With posters, Uyghur reminded Australians about the most heinous crimes of the Chinese Communist Party, including the joint-ventures with Western firms that have utilised slave labor of their family and friends. "Boycott China Made With Enslaved Uyghur Labor", the poster with logos of tens of world brand reminded.

On the opposite side, several police officers have stood under the high wall with mounted face-recognition cameras in the center of Sydney, watching protesters.

We experienced the same suffering, and our futures are bound together.
We need to  support each other not only as people of conscience,
but also as victims of the Chinese Communist Party.


Protesters held Australia's national flag and the Uyghur's light blue with moon and star. The author of one poster stated: World must stand up to save Uyghurs".

They cried for freedom for their loved ones. They demanded to stop the persecution of the dissent on the eve of the massacre that the majority of the Western world have not heard.

China's prevented the West from the truth about that the horrendous massacre on Uyghurs

On the morning of February 5, 1997, hundreds of young Muslim believers in the protest in the second-biggest city of Ghulja, in Uighur: غۇلجا, (called by Chinese Yining) demanded freedom for those detained the night before. The arrested gathered for traditional prayers in their homes during the month of Ramadan, a holy time for Muslims.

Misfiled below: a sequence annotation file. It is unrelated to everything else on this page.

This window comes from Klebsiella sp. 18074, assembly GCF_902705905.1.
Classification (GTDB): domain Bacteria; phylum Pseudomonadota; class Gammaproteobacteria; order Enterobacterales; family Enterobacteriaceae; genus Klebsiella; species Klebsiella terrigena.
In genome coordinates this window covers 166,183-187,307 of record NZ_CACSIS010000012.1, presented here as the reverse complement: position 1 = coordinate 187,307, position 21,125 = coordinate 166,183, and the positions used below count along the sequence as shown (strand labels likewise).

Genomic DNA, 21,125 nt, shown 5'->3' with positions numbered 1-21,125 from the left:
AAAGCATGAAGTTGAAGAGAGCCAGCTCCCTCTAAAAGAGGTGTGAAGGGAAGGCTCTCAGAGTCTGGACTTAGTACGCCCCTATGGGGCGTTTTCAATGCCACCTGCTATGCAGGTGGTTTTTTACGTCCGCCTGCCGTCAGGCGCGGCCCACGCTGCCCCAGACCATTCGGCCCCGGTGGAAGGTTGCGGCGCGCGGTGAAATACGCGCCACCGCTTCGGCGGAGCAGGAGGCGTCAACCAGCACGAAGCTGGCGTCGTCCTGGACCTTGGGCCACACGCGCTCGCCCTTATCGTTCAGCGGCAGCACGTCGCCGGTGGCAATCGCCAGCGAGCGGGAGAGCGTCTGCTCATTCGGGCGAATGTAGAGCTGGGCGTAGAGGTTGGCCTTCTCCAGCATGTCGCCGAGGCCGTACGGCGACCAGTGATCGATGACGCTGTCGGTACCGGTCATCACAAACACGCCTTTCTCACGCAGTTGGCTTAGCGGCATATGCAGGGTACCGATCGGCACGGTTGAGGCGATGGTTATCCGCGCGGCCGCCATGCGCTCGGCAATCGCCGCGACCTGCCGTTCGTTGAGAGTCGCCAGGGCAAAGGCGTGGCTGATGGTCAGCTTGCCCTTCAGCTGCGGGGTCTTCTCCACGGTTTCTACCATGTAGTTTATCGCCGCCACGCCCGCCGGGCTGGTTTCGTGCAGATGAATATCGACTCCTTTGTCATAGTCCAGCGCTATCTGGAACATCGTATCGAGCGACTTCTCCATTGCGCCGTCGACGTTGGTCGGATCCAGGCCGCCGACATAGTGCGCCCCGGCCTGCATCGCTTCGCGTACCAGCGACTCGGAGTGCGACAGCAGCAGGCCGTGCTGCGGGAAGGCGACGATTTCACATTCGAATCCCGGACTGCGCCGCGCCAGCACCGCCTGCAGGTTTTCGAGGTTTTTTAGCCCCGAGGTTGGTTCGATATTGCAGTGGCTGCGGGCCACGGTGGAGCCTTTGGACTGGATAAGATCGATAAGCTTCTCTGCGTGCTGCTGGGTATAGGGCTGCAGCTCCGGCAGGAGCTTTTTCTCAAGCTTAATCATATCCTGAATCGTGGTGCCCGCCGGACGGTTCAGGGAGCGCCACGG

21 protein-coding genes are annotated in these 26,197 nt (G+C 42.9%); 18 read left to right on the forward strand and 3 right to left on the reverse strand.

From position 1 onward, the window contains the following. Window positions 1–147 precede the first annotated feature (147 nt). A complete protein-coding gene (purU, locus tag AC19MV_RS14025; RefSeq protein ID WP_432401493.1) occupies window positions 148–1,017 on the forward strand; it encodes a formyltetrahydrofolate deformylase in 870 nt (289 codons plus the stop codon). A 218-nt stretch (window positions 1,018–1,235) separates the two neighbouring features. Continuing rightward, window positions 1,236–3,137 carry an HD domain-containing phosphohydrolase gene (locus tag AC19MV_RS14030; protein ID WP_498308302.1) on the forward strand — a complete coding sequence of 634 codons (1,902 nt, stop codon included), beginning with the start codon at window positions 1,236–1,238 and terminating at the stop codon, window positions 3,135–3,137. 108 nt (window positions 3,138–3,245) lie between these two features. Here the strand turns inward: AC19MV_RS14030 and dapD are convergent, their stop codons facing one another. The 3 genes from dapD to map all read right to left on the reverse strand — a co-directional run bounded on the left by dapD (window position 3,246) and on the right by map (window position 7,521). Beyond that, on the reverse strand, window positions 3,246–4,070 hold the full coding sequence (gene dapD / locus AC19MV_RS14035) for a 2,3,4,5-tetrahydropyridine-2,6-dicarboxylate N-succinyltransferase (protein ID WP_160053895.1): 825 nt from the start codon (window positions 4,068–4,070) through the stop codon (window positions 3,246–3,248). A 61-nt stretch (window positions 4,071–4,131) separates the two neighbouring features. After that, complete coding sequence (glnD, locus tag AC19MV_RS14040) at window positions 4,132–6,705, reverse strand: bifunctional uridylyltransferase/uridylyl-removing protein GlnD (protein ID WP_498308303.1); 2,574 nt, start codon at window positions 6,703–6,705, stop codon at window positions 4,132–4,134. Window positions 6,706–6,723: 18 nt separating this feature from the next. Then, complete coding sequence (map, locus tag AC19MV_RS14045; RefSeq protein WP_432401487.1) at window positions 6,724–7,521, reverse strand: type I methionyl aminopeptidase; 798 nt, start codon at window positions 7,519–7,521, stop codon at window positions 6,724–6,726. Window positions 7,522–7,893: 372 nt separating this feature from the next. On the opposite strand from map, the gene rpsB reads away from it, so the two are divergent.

Uyghur protesters are demonstrating against China's crimes against humanity at the Communist China's consulate in Sydney on Feb 4, 2021. (Photo: Lily)

Communist China's police opened fire with live bullets at the protesters killing at least 100 and seriously injuring hundreds. After the demonstration, the secret police had charged protesters and their friends with fabricated accusations of extremism, terrorism, or separatism.

The protesters did not give up and took on the streets again. They called for equal treatment, religious and cultural freedom, as well as freedom of speech.

The Beijing's regime cracked down on the peaceful Uyghurs
arresting at least 4,000 of them,
who disappeared in China's notorious prison system.

China's armed police killed more peaceful demonstrators and unjustly arrested hundreds. According to different independent reports, the demonstrations continued on the streets of Ghulja for at least a week.